At best, these kinds of incidents are failures of the Japanese cultural memory.

    Reply
  • @ Mdo7 #16

    Yes, a petition.
    Maybe Fuji TV will decide that it’s too ‘meiwaku’ to go ahead with the program since it’s ‘regrettably’ the case that NJ will understand Japan’s ‘unique’ culture.
    OR…
    The program should be aired, and Japan receive the international criticism and disdain that it deserves for such a high level of latent institutional racism.

    Which is better?
    Face the problem, or sweep it under the rug, and out of sight of those pesky NJ?

    — My vote is to have it not air. If it airs, it will just be passed off as “quirky Japan stuff” by the relativists and culture vultures, and added once again to a self-legitimizing stew of “This is Japan, and criticizing racist things is not only ineffective, but also a sign of your own racism towards Japanese.” Better to have it admitted as wrong within Japanese society and withdrawn instead of having it broadcast and reaffirming the normal.

    Reply
  • Jim Di Griz says:

    Dr. Debito,

    I saw in the JT yesterday that Fuji TV has pulled the black-face segment (cue ‘Japan the victim’ routine). But this is a win.

    However…

    Flicking through the TV channels this morning, and what do I find on Fuji TV?
    A CM for a two hour special on how to ‘hangeki’ (counter-attack), against *even* ‘gaijin’, along with a Japanese and a NJ guy, faces mosaic covered, surrounded by reporters in the street, and the Japanese guy shouting in katakana English ‘NO! DONTO TOUCHI ME!’.

    WTF? Counter-attack? ‘Even gaijin’? What the hell is going on with these people?

    It’s on at 19:30 tonight, if anyone can find a way to record it and send it to Dr. Debito (I’m a luddite).

    Reply
  • I don’t know anything about the FujiTV program in question, but the above comment got me curious. I think that the commercial you saw must have been for this program:

    http://www.fujitv.co.jp/b_hp/hangeki/?pagelink=rmenu_rmd_program

    Which will feature a segment on “foreigner marriage fraud” (外国人結婚詐欺; I wanted to say “international marriage fraud” but that isn’t how it’s written).

    Here’s the synposis:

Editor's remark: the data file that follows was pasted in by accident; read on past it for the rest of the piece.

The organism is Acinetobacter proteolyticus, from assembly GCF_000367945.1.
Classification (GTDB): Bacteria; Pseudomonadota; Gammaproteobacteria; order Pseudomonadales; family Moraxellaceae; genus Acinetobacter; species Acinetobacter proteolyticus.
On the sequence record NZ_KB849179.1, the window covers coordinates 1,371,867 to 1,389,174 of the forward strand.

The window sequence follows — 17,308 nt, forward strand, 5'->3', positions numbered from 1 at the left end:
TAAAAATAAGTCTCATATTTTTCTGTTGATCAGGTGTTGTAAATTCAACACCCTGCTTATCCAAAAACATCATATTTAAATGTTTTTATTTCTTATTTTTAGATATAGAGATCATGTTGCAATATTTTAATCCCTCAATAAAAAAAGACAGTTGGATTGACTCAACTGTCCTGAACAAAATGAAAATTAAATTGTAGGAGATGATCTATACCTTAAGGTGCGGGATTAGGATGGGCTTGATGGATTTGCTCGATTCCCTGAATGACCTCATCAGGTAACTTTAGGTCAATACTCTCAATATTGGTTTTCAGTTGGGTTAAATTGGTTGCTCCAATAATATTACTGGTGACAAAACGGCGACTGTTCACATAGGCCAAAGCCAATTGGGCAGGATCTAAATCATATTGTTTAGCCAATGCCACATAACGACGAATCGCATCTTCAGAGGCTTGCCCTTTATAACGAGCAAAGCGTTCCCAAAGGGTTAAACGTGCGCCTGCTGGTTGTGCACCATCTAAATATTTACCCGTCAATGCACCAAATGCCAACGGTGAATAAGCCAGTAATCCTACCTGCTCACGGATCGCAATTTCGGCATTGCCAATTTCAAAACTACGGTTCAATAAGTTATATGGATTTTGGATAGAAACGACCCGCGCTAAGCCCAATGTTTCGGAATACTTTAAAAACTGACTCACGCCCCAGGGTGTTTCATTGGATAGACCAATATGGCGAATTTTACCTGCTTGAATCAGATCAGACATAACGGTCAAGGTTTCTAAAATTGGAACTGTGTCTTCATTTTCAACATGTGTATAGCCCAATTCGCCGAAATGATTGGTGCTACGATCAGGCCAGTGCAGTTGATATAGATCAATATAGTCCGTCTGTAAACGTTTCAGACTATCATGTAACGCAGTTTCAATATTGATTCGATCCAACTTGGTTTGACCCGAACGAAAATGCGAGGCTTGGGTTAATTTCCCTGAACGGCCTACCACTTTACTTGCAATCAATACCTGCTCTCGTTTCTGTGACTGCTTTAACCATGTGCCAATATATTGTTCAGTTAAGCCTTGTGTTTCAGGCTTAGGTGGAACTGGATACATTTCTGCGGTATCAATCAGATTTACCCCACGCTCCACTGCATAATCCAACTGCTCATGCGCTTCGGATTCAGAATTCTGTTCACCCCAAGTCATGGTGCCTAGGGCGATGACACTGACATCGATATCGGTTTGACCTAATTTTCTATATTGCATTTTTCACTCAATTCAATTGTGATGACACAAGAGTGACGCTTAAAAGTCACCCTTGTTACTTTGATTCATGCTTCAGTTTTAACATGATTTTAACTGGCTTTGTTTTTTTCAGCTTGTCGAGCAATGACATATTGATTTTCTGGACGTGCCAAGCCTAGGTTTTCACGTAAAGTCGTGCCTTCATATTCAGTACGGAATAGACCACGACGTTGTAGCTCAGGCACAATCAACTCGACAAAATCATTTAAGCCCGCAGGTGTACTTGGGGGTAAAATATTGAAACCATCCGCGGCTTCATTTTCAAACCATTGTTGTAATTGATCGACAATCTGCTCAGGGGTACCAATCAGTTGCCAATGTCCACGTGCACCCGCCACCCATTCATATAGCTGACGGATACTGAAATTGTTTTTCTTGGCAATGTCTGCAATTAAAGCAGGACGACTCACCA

<外国人結婚詐欺>
    大学を卒業しキャリアウーマンとして頑張って来たYさんには、夢があった。「大好きな人と結婚してお店を開きたい」。そして40代になったことを機に自分の夢をかなえたいと会社を辞める。そんな折、1人のアフリカの男性と出会う。「夫婦でお店を開きたい…」同じ夢を持っていることに運命的なものを感じたYさん。2人は結婚を前提に付き合い始めるのだった。しかし、それが悪夢の始まりだった。男性から徐々にお金の相談をされ、つい渡してしまうYさん。いつしか気づいた時には被害総額900万円。そして、まとまった金額を渡した直後から連絡がとりづらくなった男性におかしいと思ったYさんから依頼があった調査員は、早速調査を開始した。そして知ることになる男の驚がくの真実とは…。番組初の海をまたいだ調査を敢行!男を追い詰める!

    Reply
  • Jeff, that sounds like a typical Japanese scam. There was some news recently about (Japanese) men conning (Japanese) women into buying apartments. I think the entire scam was basically (Japanese) men telling their girlfriends something like, “I love you so much, that I need you to buy an apartment for us to live in.” Once the woman bought the apartment the (Japanese) man broke up with her or…something. It was a really stupid and transparent scam, so I’m not really sure I understand how it worked.

    So this is a pretty good example of blatant racism in media. This is a scam that has nothing to do with race or nationality. And, as a matter of fact, it is apparently a typical Japanese-style fraud: hook up with someone, take their money.

    It was pretty big news not too long ago when some (Japanese) men did this to women, but I don’t recall any big TV shows going on about “Hangeki! Nihonjin Sagi!”? Why aren’t we just seeing something more neutral, like, “Hangeki! Renai Sagi!” or “Hangeki! Kekkon Sagi!”?

    I’m so tired of the argument that “gaijin” or “gaikokujin” isn’t a racist term. When it’s used so blatantly as it is in this Fuji TV segment, yes, it is racist as hell even to say “gaikokujin.” Talking about people’s race when their race is not relevant is **racist as all hell.**

    Oh, hey, it looks like we can send a message directly to Fuji TV on the site you linked, Jeff…

    Reply